Network: If we put pressure on retailers, service providers and government, we may join the online efficiency paradise this side of the 21st century
Tuesday 29 April 1997
Now fast forward to the future. Imagine a Web site that would carry the full details of the planning application. Imagine that you could stop your neighbour by saying NO and clicking on the SUBMIT button. Now imagine my delight when on a recent trip to New York I heard from a friend that one of the local councils had introduced just that: an online consultation process for contesting planning permissions! In my language, that surely must be the "killer app" that will bring the Internet to the mass market.
American culture has grown around the goal of making life more efficient, allowing better management of an individual's time. The original personal computer killer app was a spreadsheet that allowed budding entrepreneurs to build various models of their business forecast by changing one number in a spreadsheet cell instead of having to waste hours on recalculating "what if your sales drop 4.3 per cent and the cost goes up by .09 per cent". That single application fuelled the explosion of interest in the PC, and led to today's ubiquity of office computers.
A week in NY has shown me that personal efficiency tools will drive Web use, and not pretty animated gifs on advertising Web sites. To give another example of what life is like in the fully wired zone, think about what eats up your time every day. The tediousness of dealing with your bank and keeping on top of the direct debits and reconciliations. The need to remember to pay your mobile telephone bill before you get cut off in the middle of an important business trip (as recently happened to me). Wouldn't it be bliss if they e-mailed me with a reminder, and allowed me to check and pay my bill online? All of these applications are already available in some US states, and by the end of the year they will be available across America.
The need to know and control my affairs from my laptop is not just a personal obsession. In my business I use an information management system that allows me to check real-time situations by a glance at my computer screen. I simply want the same quality of control in my personal life, and Americans have obviously understood this much earlier.
While in New York, a friend ordered a Federal Express van to send his VCR and computer to California. A nice young man from Fedex arrived, helped to pack the boxes, entered the serial number of the parcels into the system and voila!, we could watch the progress of the parcels every step of the way, from the van, to the airport, to arrival in Palo Alto and dispatch to his new home in Menlo Park.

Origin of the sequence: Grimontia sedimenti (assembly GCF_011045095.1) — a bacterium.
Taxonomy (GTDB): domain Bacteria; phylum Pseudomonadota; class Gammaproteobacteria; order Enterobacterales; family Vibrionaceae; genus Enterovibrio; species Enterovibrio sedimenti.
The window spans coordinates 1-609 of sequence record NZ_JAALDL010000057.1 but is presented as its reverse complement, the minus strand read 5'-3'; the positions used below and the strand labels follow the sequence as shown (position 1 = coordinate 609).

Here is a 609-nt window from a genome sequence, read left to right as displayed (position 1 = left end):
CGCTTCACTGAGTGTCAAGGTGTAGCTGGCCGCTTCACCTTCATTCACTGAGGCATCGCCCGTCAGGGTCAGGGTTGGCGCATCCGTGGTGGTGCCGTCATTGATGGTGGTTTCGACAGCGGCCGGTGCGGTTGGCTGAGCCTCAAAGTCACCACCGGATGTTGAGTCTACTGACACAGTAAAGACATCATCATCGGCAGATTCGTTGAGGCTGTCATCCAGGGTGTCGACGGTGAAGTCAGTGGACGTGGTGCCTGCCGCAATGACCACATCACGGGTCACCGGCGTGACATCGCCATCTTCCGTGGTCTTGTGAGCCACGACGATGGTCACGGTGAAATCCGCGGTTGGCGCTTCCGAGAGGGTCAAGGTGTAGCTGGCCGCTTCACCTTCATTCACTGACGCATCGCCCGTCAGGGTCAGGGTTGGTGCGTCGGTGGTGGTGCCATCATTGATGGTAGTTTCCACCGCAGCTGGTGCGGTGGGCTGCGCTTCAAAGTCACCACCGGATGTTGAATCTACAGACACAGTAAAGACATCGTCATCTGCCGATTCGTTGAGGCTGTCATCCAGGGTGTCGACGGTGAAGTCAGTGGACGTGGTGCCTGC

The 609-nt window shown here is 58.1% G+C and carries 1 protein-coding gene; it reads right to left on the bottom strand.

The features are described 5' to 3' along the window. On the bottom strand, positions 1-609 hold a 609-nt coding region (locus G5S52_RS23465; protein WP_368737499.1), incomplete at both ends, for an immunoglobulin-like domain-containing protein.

E-mail notices that track your parcels are doubly effective, as they not only lower your anxiety level regarding the safety of your possessions but also let you plan to be at home when the stuff arrives, without Fedex needing to call and arrange delivery. Everybody saves time, and the business is booming.
At the top end of my online utopia for the UK I would add a new concept introduced by some US-based retailers. Online shops are also becoming sources of information by providing newsletters that give descriptions of the latest merchandise. Thus the shop takes on the role of educator, which saves me time that I would have to spend searching for a place where I can buy the new gear.
A good example is the online car broker Auto-By-Tel, where you can not only buy cars at ridiculous discounts but also get information about parts, new features, deals, etc. Top of the pops, though, must be E-Stamp, which allows you to buy postage through the Internet and print bar-code-like electronic stamps directly on envelopes and labels. In future, this will replace postage meters, cut down on postal fraud and give small businesses a new edge.
Step by step, these small but significant solutions add up to create a hassle-free business and personal environment, where I can use my brain in a creative manner instead of having to deal with irrelevant pieces of paper, the Kafkaesque bureaucracy of everyday life and the general inefficiencies of the offline environment. Shops, local councils, the Post Office - these are all legacy systems. We are finally free to cut loose and use our heads instead of legs to send a letter, pay the bill and buy stationery.
The UK is far behind our American cousins, but if all of us start putting pressure on retailers, service providers and government, we may join the online efficiency paradise this side of the 21st centuryn
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